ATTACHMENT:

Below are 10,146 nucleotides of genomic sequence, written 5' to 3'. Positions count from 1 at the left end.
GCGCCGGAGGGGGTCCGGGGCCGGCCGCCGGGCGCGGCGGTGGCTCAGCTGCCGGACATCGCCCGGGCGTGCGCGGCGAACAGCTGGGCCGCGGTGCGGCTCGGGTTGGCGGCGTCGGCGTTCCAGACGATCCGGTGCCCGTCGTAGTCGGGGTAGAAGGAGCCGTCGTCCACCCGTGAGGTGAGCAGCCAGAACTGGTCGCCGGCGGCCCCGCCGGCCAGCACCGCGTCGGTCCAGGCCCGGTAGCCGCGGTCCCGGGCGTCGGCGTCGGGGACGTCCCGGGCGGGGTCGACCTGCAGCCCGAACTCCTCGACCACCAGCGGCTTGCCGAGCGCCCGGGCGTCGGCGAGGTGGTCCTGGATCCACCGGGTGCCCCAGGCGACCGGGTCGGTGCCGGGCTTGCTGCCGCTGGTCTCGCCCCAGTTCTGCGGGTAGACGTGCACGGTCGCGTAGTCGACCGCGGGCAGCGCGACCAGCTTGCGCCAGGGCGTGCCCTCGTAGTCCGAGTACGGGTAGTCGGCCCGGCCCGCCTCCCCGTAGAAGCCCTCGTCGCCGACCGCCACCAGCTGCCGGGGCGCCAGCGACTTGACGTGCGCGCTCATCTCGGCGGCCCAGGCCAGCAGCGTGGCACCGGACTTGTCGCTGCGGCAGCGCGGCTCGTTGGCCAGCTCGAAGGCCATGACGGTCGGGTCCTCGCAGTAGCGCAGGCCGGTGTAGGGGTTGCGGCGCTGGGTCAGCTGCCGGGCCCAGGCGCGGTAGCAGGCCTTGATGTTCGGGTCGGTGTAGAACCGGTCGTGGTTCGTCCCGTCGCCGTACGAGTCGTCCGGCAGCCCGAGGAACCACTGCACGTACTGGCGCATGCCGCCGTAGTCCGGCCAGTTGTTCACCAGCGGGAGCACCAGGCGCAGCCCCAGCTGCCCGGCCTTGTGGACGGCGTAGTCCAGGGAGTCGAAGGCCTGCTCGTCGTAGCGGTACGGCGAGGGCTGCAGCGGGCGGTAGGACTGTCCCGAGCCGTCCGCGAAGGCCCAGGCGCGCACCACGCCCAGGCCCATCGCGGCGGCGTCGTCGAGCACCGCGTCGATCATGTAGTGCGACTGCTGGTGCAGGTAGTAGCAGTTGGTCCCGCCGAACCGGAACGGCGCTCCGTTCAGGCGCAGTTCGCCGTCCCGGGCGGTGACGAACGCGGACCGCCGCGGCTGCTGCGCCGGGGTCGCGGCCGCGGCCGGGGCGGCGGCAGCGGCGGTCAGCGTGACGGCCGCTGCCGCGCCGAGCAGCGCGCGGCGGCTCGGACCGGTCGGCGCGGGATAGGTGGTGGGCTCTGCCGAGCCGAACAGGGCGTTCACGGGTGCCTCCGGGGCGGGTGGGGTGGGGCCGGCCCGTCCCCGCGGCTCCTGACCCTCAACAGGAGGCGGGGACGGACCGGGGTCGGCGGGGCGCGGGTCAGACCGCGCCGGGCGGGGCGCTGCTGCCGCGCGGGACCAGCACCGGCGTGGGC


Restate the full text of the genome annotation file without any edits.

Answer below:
Below are 10,146 nucleotides of genomic sequence, written 5' to 3'. Positions count from 1 at the left end.
GCGCCGGAGGGGGTCCGGGGCCGGCCGCCGGGCGCGGCGGTGGCTCAGCTGCCGGACATCGCCCGGGCGTGCGCGGCGAACAGCTGGGCCGCGGTGCGGCTCGGGTTGGCGGCGTCGGCGTTCCAGACGATCCGGTGCCCGTCGTAGTCGGGGTAGAAGGAGCCGTCGTCCACCCGTGAGGTGAGCAGCCAGAACTGGTCGCCGGCGGCCCCGCCGGCCAGCACCGCGTCGGTCCAGGCCCGGTAGCCGCGGTCCCGGGCGTCGGCGTCGGGGACGTCCCGGGCGGGGTCGACCTGCAGCCCGAACTCCTCGACCACCAGCGGCTTGCCGAGCGCCCGGGCGTCGGCGAGGTGGTCCTGGATCCACCGGGTGCCCCAGGCGACCGGGTCGGTGCCGGGCTTGCTGCCGCTGGTCTCGCCCCAGTTCTGCGGGTAGACGTGCACGGTCGCGTAGTCGACCGCGGGCAGCGCGACCAGCTTGCGCCAGGGCGTGCCCTCGTAGTCCGAGTACGGGTAGTCGGCCCGGCCCGCCTCCCCGTAGAAGCCCTCGTCGCCGACCGCCACCAGCTGCCGGGGCGCCAGCGACTTGACGTGCGCGCTCATCTCGGCGGCCCAGGCCAGCAGCGTGGCACCGGACTTGTCGCTGCGGCAGCGCGGCTCGTTGGCCAGCTCGAAGGCCATGACGGTCGGGTCCTCGCAGTAGCGCAGGCCGGTGTAGGGGTTGCGGCGCTGGGTCAGCTGCCGGGCCCAGGCGCGGTAGCAGGCCTTGATGTTCGGGTCGGTGTAGAACCGGTCGTGGTTCGTCCCGTCGCCGTACGAGTCGTCCGGCAGCCCGAGGAACCACTGCACGTACTGGCGCATGCCGCCGTAGTCCGGCCAGTTGTTCACCAGCGGGAGCACCAGGCGCAGCCCCAGCTGCCCGGCCTTGTGGACGGCGTAGTCCAGGGAGTCGAAGGCCTGCTCGTCGTAGCGGTACGGCGAGGGCTGCAGCGGGCGGTAGGACTGTCCCGAGCCGTCCGCGAAGGCCCAGGCGCGCACCACGCCCAGGCCCATCGCGGCGGCGTCGTCGAGCACCGCGTCGATCATGTAGTGCGACTGCTGGTGCAGGTAGTAGCAGTTGGTCCCGCCGAACCGGAACGGCGCTCCGTTCAGGCGCAGTTCGCCGTCCCGGGCGGTGACGAACGCGGACCGCCGCGGCTGCTGCGCCGGGGTCGCGGCCGCGGCCGGGGCGGCGGCAGCGGCGGTCAGCGTGACGGCCGCTGCCGCGCCGAGCAGCGCGCGGCGGCTCGGACCGGTCGGCGCGGGATAGGTGGTGGGCTCTGCCGAGCCGAACAGGGCGTTCACGGGTGCCTCCGGGGCGGGTGGGGTGGGGCCGGCCCGTCCCCGCGGCTCCTGACCCTCAACAGGAGGCGGGGACGGACCGGGGTCGGCGGGGCGCGGGTCAGACCGCGCCGGGCGGGGCGCTGCTGCCGCGCGGGACCAGCACCGGCGTGGGC